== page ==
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    Movie Review: In Time Is a Fun, Futuristic Ride That's Worth Your...Time

    Amanda Seyfried, Justin Timberlake, In Time Stephen Vaughan/20th Century Fox

    Review in a Hurry: Justin Timberlake and Amanda Seyfried live in a place where aging is bad and time is the only real commodity: Los Angeles! The retro costumes and setting have style to spare. The action moves, and if you don't think too hard on the premise, In Time is a fun ride. Justin and Amanda bring the sexy back to sci-fi! If only their characters had more to do than rob time banks and drive fast electric cars.

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    The Bigger Picture: In the L.A. of the future, humans are genetically altered to stop aging at 25, but only the rich (and hotties) keep on ticking. Will Silas (Timberlake) is hot, but not rich so he lives day to day. Sometimes down to the minute or seconds in District 12, the slums of writer-director Andrew Niccol's dystopian world. Everyone is born with a snazzy green Lite-Brite-looking clock on their arm. At 25, the countdown to cardiac arrest begins. For young heiress Sylvia (Seyfried) this is little more than an annoyance since her perpetually young-looking pops (Mad Men's Vincent Kartheiser) who literally has all the time in the world gave her a decade extra for her birthday. But then she meets Will and they get all Bonnie and Clyde, looting daddy's time banks.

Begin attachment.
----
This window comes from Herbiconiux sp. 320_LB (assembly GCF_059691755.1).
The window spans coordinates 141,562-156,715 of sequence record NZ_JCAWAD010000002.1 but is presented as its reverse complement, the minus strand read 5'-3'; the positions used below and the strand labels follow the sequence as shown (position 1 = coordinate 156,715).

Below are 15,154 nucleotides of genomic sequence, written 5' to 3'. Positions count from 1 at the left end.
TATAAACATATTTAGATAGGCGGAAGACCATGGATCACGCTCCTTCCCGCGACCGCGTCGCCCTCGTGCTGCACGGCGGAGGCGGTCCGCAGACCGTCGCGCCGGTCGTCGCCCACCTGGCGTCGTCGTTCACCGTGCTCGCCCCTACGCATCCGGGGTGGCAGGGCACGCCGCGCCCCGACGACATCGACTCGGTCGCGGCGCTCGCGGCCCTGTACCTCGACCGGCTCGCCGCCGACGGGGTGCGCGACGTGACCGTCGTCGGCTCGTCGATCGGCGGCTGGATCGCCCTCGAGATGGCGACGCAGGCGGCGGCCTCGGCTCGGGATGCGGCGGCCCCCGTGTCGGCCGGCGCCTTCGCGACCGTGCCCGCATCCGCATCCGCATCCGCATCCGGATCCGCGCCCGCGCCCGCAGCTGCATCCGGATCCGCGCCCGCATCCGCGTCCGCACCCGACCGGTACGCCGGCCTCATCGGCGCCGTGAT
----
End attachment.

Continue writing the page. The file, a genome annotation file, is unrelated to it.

Niccol made Gattaca way back in the '90s so he's in familiar territory. The costumes are über-chic and the look of the future is seeped in the past: '50s era cars, '30s era factories.

    Did we mention this is a film starring no one over 25? This is Young Hollywood, Cautionary Tale 101.

    But that's most of the fun too.

    Clearly, the young star angle is intentional. The ultimate dude is a man with 100-plus years, played by White Collar's incredibly good-looking Matt Bomer. The film was shot in and around Los Angeles (by master cinematographer Roger Deakins), which feels appropriately soulless but is filled with cool electric humming vehicles and snazzy skyscrapers. Even the lair of the film's baddie is the actual building of L.A.'s fame factory: the office for talent agency CAA.

    Most of the insanely hot twentysomethings fade into the background like an endless supply of fashion models, but some roles register. Olivia Wilde (Tron Legacy) plays Will's mother. Their scenes are surprisingly sweet considering they're mom and son but look the same age. Cillian Murphy (Inception) is the detective out to nab Will and Sylvia. A silly as this all sounds, the actors commit to this "old but young" method, which is weird, but pretty compelling.

    The script gets a lot of mileage from the time premise—some way too literal (every character seems to use the word "time" all the time), but a lot feels fresh, and even thrilling.

    Just don't spend too much, um, time trying to figure out the (many) plot holes. That would be a waste of well, you know.

    The 180—a Second Opinion: Alex Pettyfer (blond hunk from I Am Number Four) plays a two-bit 75-year-old time thief. His race to capture Will is as tired as the old man he's playing and unnecessary. Cutting this lame subplot would have saved a lotta time.

    PHOTOS: Movies From the Future

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